At the Farm: Lars Hirch and Rachelle Fiset see their new distillery as the logical extension of their farm
It is one thing to grow the beans to distill strong spirits and another to produce whiskey and vodka at the retail level.
However, a couple’s blending from Rolling Hills, Alta. Produces a sustainable cocktail complemented with local produce.
For Pivot Spirits, the local is just that. Owners Lars Hirch and his wife, Rachelle Fiset, live opposite their distillery and restaurant while the fields on which they grow grain for their produce are located next to their house.
Hirch had farmed in the area 50 kilometers south of Brooks, Alta. With his family who grew up buying five quarter sections for farming and a small cow-calf farm in 1990.
While his grandfather died when he was a baby, Hirch said he knew his oldest had tried to make spirits.
“I was interested in it because my grandfather made spirits after WWII,” Hirch said, adding that he was too young to gain first-hand experience. “But I have heard a lot of stories.”
A trip to Scotland for a wedding and a chance to discover a scotch distillery gave him the inspiration to live this experience.
“At the start of the tour, when they said all you need to make scotch is barley, yeast and water, it really made me think it was a better way to add value to crops such as barley rather than feeding livestock. ”
Six months later, Hirch was enrolled in a distillation course and after five years of developing his skills on his own still and creating recipes, he and his wife started Pivot Spirits.
This does not mean that the operation went smoothly.
Pivot Spirits had the misfortune to open its distillery and adjoining restaurant in March 2020 just as the COVID pandemic began to close such establishments. But that didn’t change the couple’s plans to continue.
It just changed what they produced.
“There was a great shortage of hand sanitizer in Canada and there was an immediate need in our community,” Hirch said. “Brooks Seniors’ Lodges were in desperate need of disinfectant. So I ended up delegating half of my production to hand sanitizer and giving it away for free. “
First responders and residents also received the product, as nearby Brooks experienced one of the largest outbreaks of COVID in Western Canada.
While this was unforeseen, it is part of Hirch’s mantra to make products from locally grown produce in an environmentally sustainable manner to be returned to the community.
“The downside of this place is that there isn’t the population base to support it. But I wanted to stay close to my farm so that I could continue my farm’s sustainable practices in my distillation, ”said Hirch.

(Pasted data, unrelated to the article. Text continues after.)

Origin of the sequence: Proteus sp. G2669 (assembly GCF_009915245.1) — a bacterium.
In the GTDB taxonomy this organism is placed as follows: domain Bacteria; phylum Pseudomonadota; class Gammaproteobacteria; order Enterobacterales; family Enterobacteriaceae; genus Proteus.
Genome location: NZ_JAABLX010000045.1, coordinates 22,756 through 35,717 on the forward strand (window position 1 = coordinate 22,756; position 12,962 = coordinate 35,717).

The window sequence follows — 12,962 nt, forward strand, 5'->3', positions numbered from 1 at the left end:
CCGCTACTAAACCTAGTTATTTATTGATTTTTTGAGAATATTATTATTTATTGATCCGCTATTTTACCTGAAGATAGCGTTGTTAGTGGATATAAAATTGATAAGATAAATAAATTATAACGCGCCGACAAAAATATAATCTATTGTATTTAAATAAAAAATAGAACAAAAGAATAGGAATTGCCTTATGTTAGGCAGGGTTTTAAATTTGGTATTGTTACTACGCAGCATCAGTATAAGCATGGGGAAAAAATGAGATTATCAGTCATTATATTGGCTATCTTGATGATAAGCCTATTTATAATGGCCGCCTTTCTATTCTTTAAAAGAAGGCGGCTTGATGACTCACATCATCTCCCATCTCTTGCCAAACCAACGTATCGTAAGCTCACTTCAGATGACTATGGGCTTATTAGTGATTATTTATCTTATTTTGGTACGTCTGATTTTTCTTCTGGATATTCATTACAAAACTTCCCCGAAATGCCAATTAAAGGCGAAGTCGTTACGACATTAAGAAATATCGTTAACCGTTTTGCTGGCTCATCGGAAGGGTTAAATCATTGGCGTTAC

“One of those components is feeding the mash after I have finished removing the alcohol from my cows.”
All the equipment used in the operation is energy efficient, uses gravity to transfer the product rather than pumps and the building is made from a system of structurally insulated panels with energy generated by solar panels. which also function as a patio awning.
“It’s a very tight energy-efficient building. It doesn’t take a lot of energy to heat or cool it.
It’s a message he underscores as interest in his operation grows with the advent of agritourism, which has seen organizations linked to the industry make Pivot a popular stop.
“I try to dispel misleading information about agriculture and the environment,” Hirch said, adding that there is a feeling among city dwellers that agriculture can be detrimental to the land.
This is not to say that the product itself is not a sufficient reason to show up.
Hirch said one of the benefits of growing what he uses is the ability to experiment with different grains.
He currently uses ancient grains like spelled for his whiskey. Although spelled contains gluten, Hirch said it was a grain first grown over 5,000 years ago and he said it did not have the same effects on people with gluten intolerance.
Although he cannot call any of his products rum due to the requirement of the sugar liquor to be made from cane, he does make a product he calls Rumination from. sugar beets grown just down the road. Pivot also created a honey-based liqueur using products from nearby Scandia Honey, as well as rye, barley, and triticale alcohol from grains he grows.
So far, the business model is paying off, Hirch said.
“I didn’t expect to sell a lot of bottles through our doors here,” he said. “But as we got through COVID, and once the restaurant opened, we ended up pushing through our doors to a lot more people from all over Alberta.”
And one of the side effects of his business that he enjoys the most is being able to give people new to farming a pleasant rural experience.